Since its inception in 1970, the mission of the S.E.M. Ensemble has been to present concerts of new music by living composers. The focus has been on music that pursues an independent direction and is often neglected by the mainstream music world—compositions that make an impact and deserve to be heard. The majority of composers programed by SEM work closely with the ensemble, often performing and rehearsing alongside SEM. In the past, SEM has collaborated with John Cage, Morton Feldman, Pauline Oliveros, Julius Eastman, and Earle Brown, among others. The present collaborators of the SEM include Alex Mincek, Roscoe Mitchell, Christian Wolff, Muhal Richard Abrams, Alvin Lucier, Bernahrd Lang, Henry Threadgill, and a score of young emerging composers. In the current season, we have programmed works by up-and-coming composers Liisa Hirsch, Eli Greenhoe, David Louis Zuckerman, Tai-Kuang Chao, Anthony Donofrio, Chang Seok Choi, and James Falzone.
Since the mid-1990s, SEM has been conducting yearly workshop-readings of new works by emerging composers to help offset the lack of opportunities for the (young) composers to hear their music and develop further their ideas, concepts, and skills. The readings are in fact real rehearsals with discussions between composers, the conductor (Petr Kotik), and musicians that help to clarify scoring and performance questions.
In 1992, the ensemble expanded into The Orchestra of the S.E.M. Ensemble with a debut performance at Carnegie Hall, premiering the complete Atlas Eclipticalis with Winter Music (David Tudor at the piano) as a tribute to John Cage. Since then, the SEM Orchestra has performed numerous concerts in New York and Europe (Major European festivals, Alice Tully Hall and Stern and Zankel Halls at Carnegie Hall), including the American (and world) premieres of works by George Lewis, Christian Wolff, Somei Satoh, Petr Kotik, Muhal Richard Abrams, Edgar Varèse, Lucie Vitkova, Phill Niblock, Morton Feldman, Earle Brown, and others.
Since 2001, SEM has been coproducing the biannual festival and institute, Ostrava Days in the Czech Republic. After the conclusion of Ostrava Days 2015, which presented major large orchestral and music theater works by Alex Mincek, Petr Kotik, George Lewis, Phill Niblock, John Cage, Karlheinz Stockhausen, Ben Richter, among others, S.E.M. Ensemble started an initiative in collaboration with members of Wet Ink and other New Music collectives to launch an orchestra under the title, New Orchestra New York, which will perform new orchestral compositions in major venues and alternative spaces throughout New York. This orchestra will present its first performance in the 2016-17 season, with the intention of becoming a major working outlet for the composers of our time.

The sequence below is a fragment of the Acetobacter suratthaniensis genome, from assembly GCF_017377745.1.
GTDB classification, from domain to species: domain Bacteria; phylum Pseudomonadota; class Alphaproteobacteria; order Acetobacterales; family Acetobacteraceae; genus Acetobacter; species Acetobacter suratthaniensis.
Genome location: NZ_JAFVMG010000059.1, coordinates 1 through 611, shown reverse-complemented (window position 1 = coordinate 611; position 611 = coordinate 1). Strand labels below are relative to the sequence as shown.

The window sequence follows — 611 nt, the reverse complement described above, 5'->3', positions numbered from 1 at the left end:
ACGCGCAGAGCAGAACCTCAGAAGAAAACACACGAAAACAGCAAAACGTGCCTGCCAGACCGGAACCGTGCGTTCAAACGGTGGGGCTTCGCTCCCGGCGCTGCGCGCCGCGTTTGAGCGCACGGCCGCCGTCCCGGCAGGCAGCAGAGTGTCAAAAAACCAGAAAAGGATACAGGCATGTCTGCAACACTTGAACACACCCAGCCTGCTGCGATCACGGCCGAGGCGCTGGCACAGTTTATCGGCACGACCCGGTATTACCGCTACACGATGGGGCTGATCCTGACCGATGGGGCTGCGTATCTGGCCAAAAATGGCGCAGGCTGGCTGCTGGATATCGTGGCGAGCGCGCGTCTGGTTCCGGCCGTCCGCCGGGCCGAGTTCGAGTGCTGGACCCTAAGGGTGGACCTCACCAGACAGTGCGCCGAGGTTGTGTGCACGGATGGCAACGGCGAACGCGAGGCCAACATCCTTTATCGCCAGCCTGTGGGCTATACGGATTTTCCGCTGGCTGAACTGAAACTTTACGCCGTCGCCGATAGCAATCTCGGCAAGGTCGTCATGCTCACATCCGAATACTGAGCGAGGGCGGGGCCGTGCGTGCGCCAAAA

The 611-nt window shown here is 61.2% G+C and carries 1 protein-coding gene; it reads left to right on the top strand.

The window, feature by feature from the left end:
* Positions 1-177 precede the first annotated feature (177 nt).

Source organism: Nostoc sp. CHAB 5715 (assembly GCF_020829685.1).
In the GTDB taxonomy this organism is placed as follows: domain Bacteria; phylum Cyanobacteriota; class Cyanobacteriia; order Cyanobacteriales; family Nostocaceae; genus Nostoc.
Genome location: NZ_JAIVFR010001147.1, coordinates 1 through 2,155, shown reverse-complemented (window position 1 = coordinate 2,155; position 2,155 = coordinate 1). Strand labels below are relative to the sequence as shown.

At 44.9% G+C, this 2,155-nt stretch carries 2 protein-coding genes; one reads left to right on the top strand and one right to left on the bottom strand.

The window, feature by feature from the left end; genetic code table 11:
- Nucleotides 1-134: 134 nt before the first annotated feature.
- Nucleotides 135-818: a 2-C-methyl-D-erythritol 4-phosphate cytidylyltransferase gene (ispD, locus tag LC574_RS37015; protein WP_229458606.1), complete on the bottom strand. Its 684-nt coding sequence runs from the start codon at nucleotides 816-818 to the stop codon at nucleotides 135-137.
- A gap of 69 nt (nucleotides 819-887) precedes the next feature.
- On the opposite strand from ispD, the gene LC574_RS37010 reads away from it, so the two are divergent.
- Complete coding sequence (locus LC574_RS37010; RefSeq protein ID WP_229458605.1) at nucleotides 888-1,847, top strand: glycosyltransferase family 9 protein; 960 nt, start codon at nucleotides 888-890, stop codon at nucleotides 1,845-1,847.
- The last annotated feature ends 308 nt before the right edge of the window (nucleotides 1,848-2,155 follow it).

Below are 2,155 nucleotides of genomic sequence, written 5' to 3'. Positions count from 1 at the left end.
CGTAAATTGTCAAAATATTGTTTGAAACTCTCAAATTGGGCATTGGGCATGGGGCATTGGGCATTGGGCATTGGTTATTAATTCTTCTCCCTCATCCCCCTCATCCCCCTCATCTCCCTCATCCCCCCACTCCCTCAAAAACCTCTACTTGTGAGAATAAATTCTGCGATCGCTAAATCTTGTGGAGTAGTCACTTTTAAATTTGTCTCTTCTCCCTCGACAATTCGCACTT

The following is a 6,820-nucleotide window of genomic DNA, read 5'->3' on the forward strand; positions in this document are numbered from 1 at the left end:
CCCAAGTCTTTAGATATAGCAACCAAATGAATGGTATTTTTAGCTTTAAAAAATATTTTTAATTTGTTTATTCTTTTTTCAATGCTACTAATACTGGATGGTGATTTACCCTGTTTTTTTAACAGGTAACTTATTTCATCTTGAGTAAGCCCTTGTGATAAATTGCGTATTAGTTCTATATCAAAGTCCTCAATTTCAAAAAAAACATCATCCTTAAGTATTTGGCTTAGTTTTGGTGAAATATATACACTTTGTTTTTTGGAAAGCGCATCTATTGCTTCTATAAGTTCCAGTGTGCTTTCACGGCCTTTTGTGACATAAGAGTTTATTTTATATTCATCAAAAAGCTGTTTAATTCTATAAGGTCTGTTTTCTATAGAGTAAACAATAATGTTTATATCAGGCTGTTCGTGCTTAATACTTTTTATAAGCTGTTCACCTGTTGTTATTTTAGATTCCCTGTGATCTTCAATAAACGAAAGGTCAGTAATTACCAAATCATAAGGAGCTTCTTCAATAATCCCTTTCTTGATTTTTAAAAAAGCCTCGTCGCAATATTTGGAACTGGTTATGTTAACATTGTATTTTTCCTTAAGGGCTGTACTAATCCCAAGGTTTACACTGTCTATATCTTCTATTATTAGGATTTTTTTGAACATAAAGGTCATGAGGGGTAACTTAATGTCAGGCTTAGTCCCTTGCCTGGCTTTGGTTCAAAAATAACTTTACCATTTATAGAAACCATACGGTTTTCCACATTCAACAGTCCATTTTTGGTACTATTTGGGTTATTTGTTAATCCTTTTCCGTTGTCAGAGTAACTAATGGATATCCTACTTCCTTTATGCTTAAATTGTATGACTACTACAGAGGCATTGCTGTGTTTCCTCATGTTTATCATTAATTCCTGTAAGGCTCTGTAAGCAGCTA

Recent Press Comments: “Kotik, an admired experimentalist composer who has been a stalwart on the New York scene for three decades” — The New Yorker, December, 2014; “But the most striking thing about the performance was its secret logic of cohesion, the way in which three wild strands of atonal outpouring managed to form a compelling shape. This was a shared achievement, but [for Muhal Richard] Abrams [it] seemed [to be] especially crucial.” The New York Times, May, 2015; “Ostrava Days is the finest festival of modernism in classical music there is, it has no peers or rivals… Ostrava Days represents the art in art music.” The Brooklyn Rail, October, 2015; “Any concert by the extraordinary virtuosi of the S.E.M. Ensemble is a celebration…” ConcertoNet.com, December, 2015.
Christian Wolff – Trust (2012)
The S.E.M. Ensemble plays Christian Wolff’s Trust (2012) at the Bohemian National Hall, Manhattan, April 28, 2015.
George Lewis – Memex (2014)
The S.E.M. Ensemble plays George Lewis’ Memex (2014) at the Bohemian National Hall, Manhattan, on April 29, 2015.
Photographs from recent performances
Some photographs of the S.E.M. Ensemble’s recent performances at the Bohemian National Hall, Roulette, and the Paula Cooper Gallery.